MA: I was wondering if you’d catch that. You’ve got to admit that’s an excellent line from a pretty great Contract movie. I suppose I could have better underscored my Status advocacy with Emerson. “’Tis the good reader,” and all.

IP: I’ll admit that it may be an apt allusion. A League was a compelling story, and a decent script. I’m sure they could have found much better actresses than Madonna and Rosie and Geena Davis, some real Status actresses that might have better brought those characters to life, added some complexity and dimension, some real gravitas – at the very least, some believable tears. But how many people would have seen the movie without those Contract personalities? How many people – how many guys – would recognize a quote from it twenty-some years later?

MA: Yeah, I’m fairly impressed.

IP: My point is that it begs the question, what’s “great”?

In that article we keep referring to, Franzen also says each reader is “ultimately […] alone with his or her conscience.” And I think this is true of writers, also. We make choices about every single line we commit to paper. What we’re going for with those choices, what we hope the book will accomplish, influences each of those choices.

How will this sound to a reader? 

To what kind of reader?

How much do I care? 

MA: And, one of my favorites, How much of my characterization of real people is going to offend or hurt those people?

HowtobealonecvrBut then I guess it all really comes down to your third question. As Anne Lamott quips in Bird by Bird, “If people wanted you to write warmly about them, they should have behaved better.” During his lecture and in Farther Away, Franzen addressed the issue of loyalty and how his own family felt about their obvious depictions in The Corrections, particularly his oldest brother: “The question then becomes: Am I willing to risk alienating somebody I love in order to continue becoming the writer I need to be?”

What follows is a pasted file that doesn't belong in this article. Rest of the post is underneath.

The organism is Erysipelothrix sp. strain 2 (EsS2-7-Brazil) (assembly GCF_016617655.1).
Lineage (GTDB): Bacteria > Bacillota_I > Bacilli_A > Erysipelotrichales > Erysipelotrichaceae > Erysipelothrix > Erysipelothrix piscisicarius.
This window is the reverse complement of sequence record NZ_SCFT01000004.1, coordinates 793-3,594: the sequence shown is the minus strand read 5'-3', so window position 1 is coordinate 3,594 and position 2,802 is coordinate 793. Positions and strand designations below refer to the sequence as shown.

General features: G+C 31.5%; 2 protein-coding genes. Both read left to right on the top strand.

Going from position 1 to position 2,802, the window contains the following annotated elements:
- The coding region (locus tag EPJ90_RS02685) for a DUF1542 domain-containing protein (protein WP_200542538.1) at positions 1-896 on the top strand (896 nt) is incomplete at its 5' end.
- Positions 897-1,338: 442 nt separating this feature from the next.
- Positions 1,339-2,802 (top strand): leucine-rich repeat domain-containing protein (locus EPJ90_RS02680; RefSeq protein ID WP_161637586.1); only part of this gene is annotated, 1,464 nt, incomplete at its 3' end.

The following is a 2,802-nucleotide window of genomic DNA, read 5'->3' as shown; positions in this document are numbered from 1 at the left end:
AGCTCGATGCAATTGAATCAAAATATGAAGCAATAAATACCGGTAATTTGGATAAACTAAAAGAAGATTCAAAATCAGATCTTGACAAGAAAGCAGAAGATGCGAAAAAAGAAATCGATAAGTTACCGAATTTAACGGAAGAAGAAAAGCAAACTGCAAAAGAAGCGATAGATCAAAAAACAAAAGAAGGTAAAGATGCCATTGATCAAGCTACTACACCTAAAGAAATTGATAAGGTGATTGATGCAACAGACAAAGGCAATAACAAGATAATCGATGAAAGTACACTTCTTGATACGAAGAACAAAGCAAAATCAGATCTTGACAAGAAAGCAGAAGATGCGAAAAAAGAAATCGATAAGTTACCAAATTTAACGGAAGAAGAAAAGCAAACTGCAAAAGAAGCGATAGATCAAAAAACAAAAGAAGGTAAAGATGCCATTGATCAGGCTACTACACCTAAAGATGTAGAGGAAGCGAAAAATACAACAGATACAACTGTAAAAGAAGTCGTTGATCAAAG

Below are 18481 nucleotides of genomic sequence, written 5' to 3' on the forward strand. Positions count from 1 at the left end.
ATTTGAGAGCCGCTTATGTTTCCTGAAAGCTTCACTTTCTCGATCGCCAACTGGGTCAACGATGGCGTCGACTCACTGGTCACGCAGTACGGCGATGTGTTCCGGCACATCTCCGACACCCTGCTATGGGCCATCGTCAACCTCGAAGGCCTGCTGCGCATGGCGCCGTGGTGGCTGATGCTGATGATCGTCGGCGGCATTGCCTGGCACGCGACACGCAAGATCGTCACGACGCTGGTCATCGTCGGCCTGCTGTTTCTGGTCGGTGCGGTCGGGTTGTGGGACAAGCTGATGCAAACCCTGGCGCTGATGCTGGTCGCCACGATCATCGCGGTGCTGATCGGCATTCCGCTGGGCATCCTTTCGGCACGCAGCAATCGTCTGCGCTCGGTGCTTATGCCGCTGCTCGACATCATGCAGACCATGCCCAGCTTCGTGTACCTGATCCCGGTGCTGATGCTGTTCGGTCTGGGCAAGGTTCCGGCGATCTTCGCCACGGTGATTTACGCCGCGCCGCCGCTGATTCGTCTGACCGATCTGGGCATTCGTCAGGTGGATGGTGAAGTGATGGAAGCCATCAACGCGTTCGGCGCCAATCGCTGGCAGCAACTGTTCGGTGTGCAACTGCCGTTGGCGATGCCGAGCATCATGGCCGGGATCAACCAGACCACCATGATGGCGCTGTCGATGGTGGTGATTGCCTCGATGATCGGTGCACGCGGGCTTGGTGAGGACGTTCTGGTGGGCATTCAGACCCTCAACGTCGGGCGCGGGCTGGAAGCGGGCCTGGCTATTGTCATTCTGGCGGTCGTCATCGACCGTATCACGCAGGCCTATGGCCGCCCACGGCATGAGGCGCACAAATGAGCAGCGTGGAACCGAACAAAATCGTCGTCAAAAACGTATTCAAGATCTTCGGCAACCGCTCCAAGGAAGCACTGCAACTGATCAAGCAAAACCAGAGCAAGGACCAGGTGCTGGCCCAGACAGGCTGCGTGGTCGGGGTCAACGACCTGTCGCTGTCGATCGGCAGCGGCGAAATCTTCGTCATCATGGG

IP: Man. My family hasn’t shown up in my fiction much (yet), so I haven’t had to think about that too much. Thankfully.

Maybe we don’t ask these questions every time we look over each sentence, but they color the attitude we bring to the writing desk. Except for a very few pure-genius types (who no one will probably hear of until they’re dead, and who probably don’t care), we’re all answering that third question, if we’re honest, with something between “a fair amount” and “it’s everything.”

The problem is that second question, and wanting our conception of the perfect target audience to number in the multiple-millions. Franzen seems at times to imply that he wants there to be more people like him, readers who don’t want cheap tricks and actively want to work for their pleasure. And he gets accused of impressing that effort on people. But the Mrs. Ms of the world aside, the line-by-line writing in his books is nothing anyone with an eighth-grade reading level can’t comprehend (okay, maybe he’d need a dictionary every thirty or forty pages, but that’s hardly an insurmountable barrier) and Franzen actually does have multiple-millions of readers.

If I can borrow the movie’s phrase, a lot of people think Franzen thinks of himself as being in a league of his own. I’m not so sure he thinks that – he’s no blue-collar champion of the workingman, but I don’t think he’s as much of an elitist jerk as some folks make him out to be. I am sure, however, that he thinks of himself as belonging to a cadre of people who get pleasure out of a certain kind of book.

MA: I’m certain that you and I wear that cadre’s insignia.

IP: Absolutely. And I don’t know, I think that even if the reading of “literary fiction” and “serious novels” becomes a “cultish” activity vis-à-vis “mainstream” culture (forgive all those “”s – you can tell how fraught I consider labels), there’ll still be a lot of people in that cult.

MA: And apparently they’ll all be recognizable by something more than a metaphorical badge. I’ll never forget the book signing part of the evening. We waited in that line for, what, twenty or thirty minutes? And when we stood in front of Franzen at last (I all starry-eyed and semi-lovestruck, imagining the dinner parties we would throw), he just stared at us.

“You guys wouldn’t be…writers, would you?” he asked finally. It was as if we had spilled writer juice on our shirts or something. I swear I looked at your forehead for a mark or tattoo or scarlet “A” – for anxious.

“Working on it,” I think I stammered self-consciously.